The Oscars Politics or Art

The Oscars – Politics or Art?

Awards season is just around the corner and everyone is excited, to say the least. The Oscars are the biggest event celebrating the film industry and this year marks their 95th anniversary. The nominations, including Avatar: The Way of Water, The Fabelmans, Everything Everywhere All At Once and Elvis, have created an atmosphere of suspense and utter interest about this year’s winners.

Oscars and Discrimination

Academy officials have stated numerous times that they want the event ‘to be fun and celebratory’. Despite this, the Oscars have always had a political undertone, whether in relation to discriminatory attitudes towards the nominations, or statements made by award-winners. This has resulted in people deciding to boycott them over the years. Celebrities who have received an award have addressed multiple socio-political issues like abortion, equal pay, LGBTQ+ rights and racism, often making history. 

In 2016, the critical year Leonardo DiCaprio won the Oscar for Best Actor for his performance in The Revenant, he made a speech about the threat of climate change. At the same time, film-maker Spike Lee and actress Jana Pinkett Smith did not attend the event due to the all-white actor nominations for the second year in a row, protesting the lack of diversity.

The problem of discrimination has repeatedly risen to the surface, with the 1973 boycottage and Best Actor award denial from Marlon Brando being one of the most memorable political moments of the Oscars. Instead of denying the award himself, he boycotted the event and chose Native American activist Sacheen Littlefeather to represent him in an attempt to raise awareness regarding the portrayal and treatment of Native Americans in the film industry, along with the happenings at Wounded Knee.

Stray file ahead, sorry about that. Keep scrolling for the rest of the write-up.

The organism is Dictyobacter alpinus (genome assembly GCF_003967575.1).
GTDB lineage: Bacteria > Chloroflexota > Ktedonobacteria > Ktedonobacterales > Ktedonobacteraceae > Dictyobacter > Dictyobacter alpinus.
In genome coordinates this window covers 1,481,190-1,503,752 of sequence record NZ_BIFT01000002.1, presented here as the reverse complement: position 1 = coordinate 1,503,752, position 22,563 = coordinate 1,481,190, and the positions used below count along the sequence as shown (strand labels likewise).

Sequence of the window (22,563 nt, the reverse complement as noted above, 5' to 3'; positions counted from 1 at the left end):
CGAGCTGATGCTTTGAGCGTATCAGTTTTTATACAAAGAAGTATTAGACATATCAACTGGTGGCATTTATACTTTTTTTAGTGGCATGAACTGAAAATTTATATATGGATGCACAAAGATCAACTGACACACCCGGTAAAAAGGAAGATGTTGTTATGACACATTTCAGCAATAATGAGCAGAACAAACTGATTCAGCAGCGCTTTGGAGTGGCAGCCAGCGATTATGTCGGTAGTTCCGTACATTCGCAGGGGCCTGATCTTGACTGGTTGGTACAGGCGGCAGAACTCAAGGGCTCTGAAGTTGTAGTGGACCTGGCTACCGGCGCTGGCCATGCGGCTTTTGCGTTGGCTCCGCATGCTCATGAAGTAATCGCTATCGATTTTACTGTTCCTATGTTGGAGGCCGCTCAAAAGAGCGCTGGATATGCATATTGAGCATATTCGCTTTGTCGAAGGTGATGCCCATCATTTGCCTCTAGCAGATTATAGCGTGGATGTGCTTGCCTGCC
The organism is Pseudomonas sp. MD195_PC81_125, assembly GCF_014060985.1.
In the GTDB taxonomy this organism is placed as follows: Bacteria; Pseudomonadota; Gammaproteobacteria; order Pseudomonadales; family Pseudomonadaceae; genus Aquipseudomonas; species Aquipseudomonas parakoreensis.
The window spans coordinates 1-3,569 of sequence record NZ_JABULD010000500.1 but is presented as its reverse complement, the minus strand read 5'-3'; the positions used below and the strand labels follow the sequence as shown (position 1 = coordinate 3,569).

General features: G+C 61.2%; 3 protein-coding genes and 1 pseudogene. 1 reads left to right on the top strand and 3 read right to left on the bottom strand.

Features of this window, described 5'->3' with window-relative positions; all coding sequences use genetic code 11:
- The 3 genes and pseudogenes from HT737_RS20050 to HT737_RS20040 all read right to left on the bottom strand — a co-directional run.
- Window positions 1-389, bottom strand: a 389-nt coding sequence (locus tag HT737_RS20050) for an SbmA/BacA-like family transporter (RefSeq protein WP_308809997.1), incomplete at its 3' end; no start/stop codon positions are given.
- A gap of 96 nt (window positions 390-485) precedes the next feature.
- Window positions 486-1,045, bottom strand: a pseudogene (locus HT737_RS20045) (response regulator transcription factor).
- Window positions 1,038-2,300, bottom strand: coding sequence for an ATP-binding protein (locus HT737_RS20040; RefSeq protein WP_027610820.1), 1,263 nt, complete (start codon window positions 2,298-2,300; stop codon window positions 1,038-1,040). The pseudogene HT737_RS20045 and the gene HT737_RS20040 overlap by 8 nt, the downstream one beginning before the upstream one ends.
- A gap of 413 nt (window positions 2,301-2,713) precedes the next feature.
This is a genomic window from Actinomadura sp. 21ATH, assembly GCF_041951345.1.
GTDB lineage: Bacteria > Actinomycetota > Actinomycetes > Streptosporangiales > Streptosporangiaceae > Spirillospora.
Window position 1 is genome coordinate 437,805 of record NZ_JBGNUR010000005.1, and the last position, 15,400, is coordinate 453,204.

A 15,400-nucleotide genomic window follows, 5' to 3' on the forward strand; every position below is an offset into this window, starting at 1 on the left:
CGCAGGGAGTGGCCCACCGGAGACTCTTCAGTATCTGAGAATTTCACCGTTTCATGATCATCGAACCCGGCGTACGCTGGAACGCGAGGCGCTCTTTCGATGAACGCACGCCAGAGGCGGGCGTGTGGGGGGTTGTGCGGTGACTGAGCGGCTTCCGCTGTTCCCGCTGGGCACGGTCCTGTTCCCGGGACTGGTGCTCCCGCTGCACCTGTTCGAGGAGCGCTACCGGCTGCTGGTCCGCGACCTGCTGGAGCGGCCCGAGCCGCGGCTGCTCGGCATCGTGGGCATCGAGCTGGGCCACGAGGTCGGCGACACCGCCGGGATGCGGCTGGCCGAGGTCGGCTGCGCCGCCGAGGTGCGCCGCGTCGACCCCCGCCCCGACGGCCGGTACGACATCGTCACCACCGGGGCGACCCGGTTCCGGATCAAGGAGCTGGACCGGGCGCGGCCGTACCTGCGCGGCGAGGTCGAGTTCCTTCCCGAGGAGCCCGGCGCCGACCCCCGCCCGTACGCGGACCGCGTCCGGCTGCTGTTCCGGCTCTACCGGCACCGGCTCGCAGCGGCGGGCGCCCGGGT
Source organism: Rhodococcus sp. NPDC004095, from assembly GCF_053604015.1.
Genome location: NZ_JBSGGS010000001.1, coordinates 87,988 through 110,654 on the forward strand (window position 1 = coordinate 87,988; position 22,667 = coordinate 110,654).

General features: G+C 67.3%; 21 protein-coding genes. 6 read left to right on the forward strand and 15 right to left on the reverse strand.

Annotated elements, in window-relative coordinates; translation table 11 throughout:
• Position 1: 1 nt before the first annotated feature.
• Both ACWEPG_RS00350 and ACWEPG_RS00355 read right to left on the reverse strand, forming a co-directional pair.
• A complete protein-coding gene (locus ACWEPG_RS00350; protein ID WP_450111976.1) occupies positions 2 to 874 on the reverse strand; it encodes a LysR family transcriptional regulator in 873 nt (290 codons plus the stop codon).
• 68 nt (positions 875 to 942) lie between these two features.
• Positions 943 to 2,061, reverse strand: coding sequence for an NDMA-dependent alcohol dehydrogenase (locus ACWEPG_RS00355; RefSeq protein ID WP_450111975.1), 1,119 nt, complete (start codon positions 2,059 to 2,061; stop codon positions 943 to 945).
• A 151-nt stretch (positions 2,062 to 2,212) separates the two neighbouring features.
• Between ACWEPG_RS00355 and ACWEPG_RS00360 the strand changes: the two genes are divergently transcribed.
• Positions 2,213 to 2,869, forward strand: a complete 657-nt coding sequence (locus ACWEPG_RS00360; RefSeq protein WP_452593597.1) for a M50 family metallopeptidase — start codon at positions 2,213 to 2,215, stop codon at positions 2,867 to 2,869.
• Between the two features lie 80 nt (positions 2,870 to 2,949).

Should the Oscars be separated from political matters and be considered only for their celebration of films?

The debate whether or not such events should be separated from social and political matters has been going on for some time now and it does not seem to end any time soon. It is argued by many that the Academy Awards should remain a celebration of cinema, without controversies and political agendas. Many have claimed they have gotten ‘too political’ over the years and have stopped watching, with audition rates dropping dramatically in the past few years. 

However, the messages sent across from celebrities and people boycotting the event have had an impact. With complaints over discrimination in the nomination process, it has become more and more inclusive with each year. The most recent win in this department happened last year, when Ariana DeBose became the first openly queer woman of colour to receive an Oscar for Best Supporting Actress in West Side Story. 

The Change

Social change should not be limited to issues regarding the awards show, as its separation from its social and political implications is difficult, if not impossible. People in the spotlight shed light and motivate the public to be proactive with these global problems and challenges. The focus is on making the awards a celebration of the film industry, where people feel safe, included and equal, and the procedures of the Academy officials remain impartial.

Written by Despina Zacharopoulou

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